Thoughts on Robson

I figure I should recognize Sir Bobby Robson like everyone else even I though I’ve never had hugely strong feelings either way about the guy. I am too young to have seen him manage at his peak such as with Ipswich, England, or Barcelona. I am most familiar with him from his most recent tenure at Newcastle and also from the seminal book All Played Out by Pete Davies. In that book, he comes of as extremely smart and extremely kind. That kindness stands out most.

In a sport, especially in England, that practically encourages its morons and schmucks to rise to the top, Robson reached there through different means. He was one of the few managers of his era to not only go abroad, but who actually succeed there as well. He won league titles with PSV Eindhoven and Porto while winning Copa del Rey and Cup Winners Cup with Barcelona.

From all accounts, Robson was kind almost to a fault with nearly everyone, including even the press. For me, I need little more convincing than the fact that he remained married to his wife Elsie for 54 years. How many people in “big-time” sport can we say that about?

The more I read about him, he strikes me as a very interesting combination of the modern and old. Here was a man who brought very modern ideas and tactics to England at a time when its soccer was in international exile and not very interested in the foreign or different. At the same time, he had this extremely old-fashioned kindness and gentility that seemed to hearken back to an almost pre-professional, Victorian era ethos.

While his temperament and behavior were quintessentially and timelessly English, England wasn’t able to keep up with his tactical and sporting sophistication until he returned to the country with Newcastle in 1999.

It’s a cliche to say that “we’ll never see another one like him,” so instead let me leave it by saying let us all hope we see many others like him both in England and abroad.


3 thoughts on “Thoughts on Robson

  1. If I made time to do so, I would love to post my memories of the late Sir Bobby Robson to a multitude of message boards.

    However, this is as good as any for today.

    My often critical posts are directed at the poor turn out of quality coaches by the “famed” FA Coaching schools of England.

    If I was to use a benchmark as to what England can produce in terms of international class managers – then Bobby Robson was the top of the tops.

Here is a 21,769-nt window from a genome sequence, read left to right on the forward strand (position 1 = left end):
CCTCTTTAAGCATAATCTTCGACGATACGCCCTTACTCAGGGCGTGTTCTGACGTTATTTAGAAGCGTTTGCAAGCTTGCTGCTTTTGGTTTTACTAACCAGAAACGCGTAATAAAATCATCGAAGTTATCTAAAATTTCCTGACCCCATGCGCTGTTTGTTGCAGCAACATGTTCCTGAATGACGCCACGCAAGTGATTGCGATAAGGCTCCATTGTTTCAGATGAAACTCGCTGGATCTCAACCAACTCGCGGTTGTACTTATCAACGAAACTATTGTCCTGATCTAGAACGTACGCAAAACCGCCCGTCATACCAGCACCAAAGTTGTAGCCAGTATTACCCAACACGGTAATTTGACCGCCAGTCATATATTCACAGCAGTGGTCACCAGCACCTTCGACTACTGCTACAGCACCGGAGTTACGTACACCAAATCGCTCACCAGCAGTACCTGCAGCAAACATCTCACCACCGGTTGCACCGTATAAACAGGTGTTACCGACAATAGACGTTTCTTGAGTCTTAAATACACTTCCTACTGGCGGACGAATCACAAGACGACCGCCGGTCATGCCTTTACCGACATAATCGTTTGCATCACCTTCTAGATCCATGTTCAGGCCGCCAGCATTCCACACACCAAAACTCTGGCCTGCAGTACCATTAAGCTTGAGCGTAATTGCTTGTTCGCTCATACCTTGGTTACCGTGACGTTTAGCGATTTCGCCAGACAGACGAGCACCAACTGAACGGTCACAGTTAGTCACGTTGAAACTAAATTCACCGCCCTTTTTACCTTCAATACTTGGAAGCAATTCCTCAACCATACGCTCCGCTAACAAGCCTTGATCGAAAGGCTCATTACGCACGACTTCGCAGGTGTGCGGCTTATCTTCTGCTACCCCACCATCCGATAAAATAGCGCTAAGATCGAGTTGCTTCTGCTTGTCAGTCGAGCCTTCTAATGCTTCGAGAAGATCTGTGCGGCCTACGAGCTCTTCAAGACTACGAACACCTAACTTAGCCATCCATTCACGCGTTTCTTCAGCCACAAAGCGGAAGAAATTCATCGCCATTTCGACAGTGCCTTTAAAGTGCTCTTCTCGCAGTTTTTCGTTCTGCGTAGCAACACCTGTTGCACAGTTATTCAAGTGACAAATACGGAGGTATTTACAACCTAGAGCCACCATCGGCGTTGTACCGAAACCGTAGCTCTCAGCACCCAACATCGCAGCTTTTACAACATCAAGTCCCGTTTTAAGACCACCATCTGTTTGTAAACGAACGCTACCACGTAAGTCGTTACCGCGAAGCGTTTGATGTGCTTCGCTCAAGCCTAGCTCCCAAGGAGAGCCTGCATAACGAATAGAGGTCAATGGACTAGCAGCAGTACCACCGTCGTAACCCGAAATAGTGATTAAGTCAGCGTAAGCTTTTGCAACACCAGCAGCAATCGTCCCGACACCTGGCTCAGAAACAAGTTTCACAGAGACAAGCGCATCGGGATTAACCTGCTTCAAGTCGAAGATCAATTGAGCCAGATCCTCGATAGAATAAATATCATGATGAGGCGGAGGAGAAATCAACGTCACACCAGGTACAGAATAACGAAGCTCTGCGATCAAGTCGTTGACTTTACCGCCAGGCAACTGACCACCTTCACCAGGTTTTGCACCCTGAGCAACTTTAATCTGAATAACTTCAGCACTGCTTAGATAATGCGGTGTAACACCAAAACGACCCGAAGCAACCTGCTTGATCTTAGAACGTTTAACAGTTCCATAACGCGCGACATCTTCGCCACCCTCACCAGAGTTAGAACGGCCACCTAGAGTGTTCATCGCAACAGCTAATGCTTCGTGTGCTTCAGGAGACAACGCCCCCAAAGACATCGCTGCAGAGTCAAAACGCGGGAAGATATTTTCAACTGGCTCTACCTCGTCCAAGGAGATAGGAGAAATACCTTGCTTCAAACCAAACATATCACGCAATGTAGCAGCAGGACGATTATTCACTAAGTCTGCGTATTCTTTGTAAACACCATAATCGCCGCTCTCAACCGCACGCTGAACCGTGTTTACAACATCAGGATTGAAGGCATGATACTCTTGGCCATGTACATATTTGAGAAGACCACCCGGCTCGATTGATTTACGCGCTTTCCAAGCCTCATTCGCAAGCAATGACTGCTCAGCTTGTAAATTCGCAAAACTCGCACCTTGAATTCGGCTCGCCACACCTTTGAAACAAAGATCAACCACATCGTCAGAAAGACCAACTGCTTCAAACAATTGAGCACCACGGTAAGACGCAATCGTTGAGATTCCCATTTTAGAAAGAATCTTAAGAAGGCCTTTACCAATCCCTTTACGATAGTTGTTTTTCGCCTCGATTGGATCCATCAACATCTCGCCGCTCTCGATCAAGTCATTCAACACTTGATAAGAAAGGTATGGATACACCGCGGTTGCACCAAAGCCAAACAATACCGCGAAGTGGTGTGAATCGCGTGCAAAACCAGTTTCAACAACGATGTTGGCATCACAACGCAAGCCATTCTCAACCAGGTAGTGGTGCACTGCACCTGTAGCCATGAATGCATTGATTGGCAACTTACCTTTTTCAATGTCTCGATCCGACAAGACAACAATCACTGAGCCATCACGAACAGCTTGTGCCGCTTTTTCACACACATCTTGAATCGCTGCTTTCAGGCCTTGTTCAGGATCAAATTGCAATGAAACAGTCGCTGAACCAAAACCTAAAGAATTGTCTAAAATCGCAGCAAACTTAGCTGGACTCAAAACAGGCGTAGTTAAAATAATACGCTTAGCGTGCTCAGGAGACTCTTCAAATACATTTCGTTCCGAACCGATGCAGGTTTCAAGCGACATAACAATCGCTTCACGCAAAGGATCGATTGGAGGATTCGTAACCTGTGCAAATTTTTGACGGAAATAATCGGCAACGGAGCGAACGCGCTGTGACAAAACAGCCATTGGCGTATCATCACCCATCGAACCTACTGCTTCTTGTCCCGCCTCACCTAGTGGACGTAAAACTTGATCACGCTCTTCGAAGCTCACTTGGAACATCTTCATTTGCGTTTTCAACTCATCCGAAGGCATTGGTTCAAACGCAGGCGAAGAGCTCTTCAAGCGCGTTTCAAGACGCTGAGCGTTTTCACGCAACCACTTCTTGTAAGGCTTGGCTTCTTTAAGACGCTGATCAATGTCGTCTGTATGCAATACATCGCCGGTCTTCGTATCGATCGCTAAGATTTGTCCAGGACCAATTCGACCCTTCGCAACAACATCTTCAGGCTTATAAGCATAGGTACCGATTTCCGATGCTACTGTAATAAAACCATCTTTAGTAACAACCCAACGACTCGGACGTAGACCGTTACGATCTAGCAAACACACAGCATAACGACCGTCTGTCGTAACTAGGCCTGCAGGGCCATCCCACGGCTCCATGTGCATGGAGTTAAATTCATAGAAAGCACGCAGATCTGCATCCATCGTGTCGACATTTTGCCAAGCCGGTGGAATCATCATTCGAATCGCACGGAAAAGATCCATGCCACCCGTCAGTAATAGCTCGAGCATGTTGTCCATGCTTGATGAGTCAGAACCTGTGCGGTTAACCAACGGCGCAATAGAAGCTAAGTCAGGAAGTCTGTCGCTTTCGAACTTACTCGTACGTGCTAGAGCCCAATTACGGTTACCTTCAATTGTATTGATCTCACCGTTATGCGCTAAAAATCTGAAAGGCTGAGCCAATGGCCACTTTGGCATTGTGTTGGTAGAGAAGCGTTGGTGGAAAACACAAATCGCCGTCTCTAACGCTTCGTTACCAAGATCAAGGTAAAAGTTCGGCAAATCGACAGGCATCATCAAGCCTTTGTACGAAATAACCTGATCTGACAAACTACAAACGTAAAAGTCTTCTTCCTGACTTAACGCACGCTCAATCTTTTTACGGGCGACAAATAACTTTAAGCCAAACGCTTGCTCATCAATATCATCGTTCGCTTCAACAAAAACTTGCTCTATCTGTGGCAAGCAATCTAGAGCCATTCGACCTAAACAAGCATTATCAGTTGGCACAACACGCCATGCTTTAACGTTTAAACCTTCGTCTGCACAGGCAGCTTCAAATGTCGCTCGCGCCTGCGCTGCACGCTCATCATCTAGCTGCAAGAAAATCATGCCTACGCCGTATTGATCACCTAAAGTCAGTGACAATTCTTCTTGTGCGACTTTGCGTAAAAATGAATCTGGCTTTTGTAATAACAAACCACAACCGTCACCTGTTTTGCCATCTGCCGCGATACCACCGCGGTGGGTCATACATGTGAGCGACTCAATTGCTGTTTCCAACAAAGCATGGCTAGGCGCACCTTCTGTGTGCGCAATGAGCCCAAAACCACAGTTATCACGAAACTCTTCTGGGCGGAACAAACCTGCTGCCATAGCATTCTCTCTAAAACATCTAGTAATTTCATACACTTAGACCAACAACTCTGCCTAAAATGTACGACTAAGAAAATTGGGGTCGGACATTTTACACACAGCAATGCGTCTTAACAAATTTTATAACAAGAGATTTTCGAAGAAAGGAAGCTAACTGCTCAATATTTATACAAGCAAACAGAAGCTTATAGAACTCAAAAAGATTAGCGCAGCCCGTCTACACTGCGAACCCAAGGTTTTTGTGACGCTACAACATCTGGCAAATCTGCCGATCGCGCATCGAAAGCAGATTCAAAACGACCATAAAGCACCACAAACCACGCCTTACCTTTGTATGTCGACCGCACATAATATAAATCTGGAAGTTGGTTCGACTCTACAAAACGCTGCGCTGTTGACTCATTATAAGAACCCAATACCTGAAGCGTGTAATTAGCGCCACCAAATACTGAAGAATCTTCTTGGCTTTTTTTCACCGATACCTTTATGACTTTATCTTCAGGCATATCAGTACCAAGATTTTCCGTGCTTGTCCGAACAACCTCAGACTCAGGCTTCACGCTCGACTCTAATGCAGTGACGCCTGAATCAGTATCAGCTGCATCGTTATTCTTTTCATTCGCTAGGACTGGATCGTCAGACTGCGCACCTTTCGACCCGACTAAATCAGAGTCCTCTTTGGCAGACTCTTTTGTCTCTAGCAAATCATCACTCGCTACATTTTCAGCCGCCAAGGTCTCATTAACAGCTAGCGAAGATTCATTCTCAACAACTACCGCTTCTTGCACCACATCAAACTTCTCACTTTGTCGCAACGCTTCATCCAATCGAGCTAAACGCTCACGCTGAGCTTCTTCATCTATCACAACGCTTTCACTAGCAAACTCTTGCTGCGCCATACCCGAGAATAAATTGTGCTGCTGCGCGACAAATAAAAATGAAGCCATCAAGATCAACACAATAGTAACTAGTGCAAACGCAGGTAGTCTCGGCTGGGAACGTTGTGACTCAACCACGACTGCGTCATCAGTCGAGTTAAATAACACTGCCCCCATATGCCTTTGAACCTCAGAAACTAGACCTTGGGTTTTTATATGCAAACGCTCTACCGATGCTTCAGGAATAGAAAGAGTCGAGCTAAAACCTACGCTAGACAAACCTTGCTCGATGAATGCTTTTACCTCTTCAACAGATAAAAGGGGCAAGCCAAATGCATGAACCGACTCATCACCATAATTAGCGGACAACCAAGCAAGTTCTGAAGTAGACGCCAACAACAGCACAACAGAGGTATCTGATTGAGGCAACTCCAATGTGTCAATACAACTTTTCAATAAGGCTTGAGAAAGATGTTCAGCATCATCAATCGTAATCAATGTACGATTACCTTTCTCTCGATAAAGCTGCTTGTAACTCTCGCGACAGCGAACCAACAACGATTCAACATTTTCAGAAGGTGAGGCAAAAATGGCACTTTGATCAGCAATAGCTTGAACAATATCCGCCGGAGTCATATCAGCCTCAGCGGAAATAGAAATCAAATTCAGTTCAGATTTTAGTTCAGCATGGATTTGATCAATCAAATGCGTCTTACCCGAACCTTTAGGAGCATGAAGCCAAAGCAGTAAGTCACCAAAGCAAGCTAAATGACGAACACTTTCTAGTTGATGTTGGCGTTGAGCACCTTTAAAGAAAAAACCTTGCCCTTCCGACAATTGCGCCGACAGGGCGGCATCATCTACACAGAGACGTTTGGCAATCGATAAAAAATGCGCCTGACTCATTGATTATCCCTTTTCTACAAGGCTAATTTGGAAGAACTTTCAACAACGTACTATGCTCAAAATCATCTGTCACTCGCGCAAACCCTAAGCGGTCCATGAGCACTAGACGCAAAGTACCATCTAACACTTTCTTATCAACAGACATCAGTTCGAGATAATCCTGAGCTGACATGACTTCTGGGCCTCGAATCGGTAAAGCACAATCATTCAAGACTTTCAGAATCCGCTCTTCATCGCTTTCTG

I first encountered Robson in Mexico in 1986. The England World Cup side had just advanced to the 2nd round and the team had made quick camp in our hotel.

    Being a rather young American journalist, I tried to make my way into the upstairs dining room where the players had gathered for breakfast. (This was before the days of press officers and media relations team that now travel to the World Cup)

    As I neared the table at the back of the room, I saw Robson seated with England Captain – Bryan Robson, Ray Wilkins and Coach Don Howe. At almost the instant I reached the table, Bobby looked up and glaced at me. He then called for “Nigel or Bruce” or some such name – but it was clear this person would be a minder (bodyguard or security).

    I turned without a word and began a retreat from the room. I could hear the words “never mind” as I left.

    Later that evening, I was waiting in the lobby of the hotel. As I made my way to the sofas in the lounge, a man in a dark blue blazer sat with his back to me smoking a cigar.

    As I came to sit at the facing chairs I saw that it was Robson. I looked up at him and began to apologize for the intrusion – he stopped me mid-sentance and said “you couldn’t have known lad”.

    I told him we (journalists) just wanted to watch them train and admired the way they had played thus far.

    There after, I was allowed to approach the team, play tennis with the players and even given some very nice gifts by the FA officials which accompanied the England party.

    I shall never forget the manner in which he handled the situation, especially given the way security and press events are structured today.

    Thanks to this man, the class of a person, who acted like a Knight, not just one bearing the title.

    Sir Bobby Robson – R.I.P.

  2. My favourite Bobby Robson story involved him at a book signing, signing his autobiography for a guy who said to him “I bet you’ve signed loads of these today Bobby”. Robson replied “Hundreds mate, hundreds”

    The guy walked away and looked in his book where it was inscribed, ‘Best Wishes, Bobby Hundreds’!

    Sir Bobby was a true legend and his enthusiasm and love for the game will be greatly missed.

  3. When I read his book “An Englishman Abroad” I was amazed at how he managed to take challenges and jobs that would have given most people fits is beyond me. There really will be never another gentleman like this in the game. I cant see another one to take his place. They’ve all been taken over by self-important DIs with a serious ego problem.

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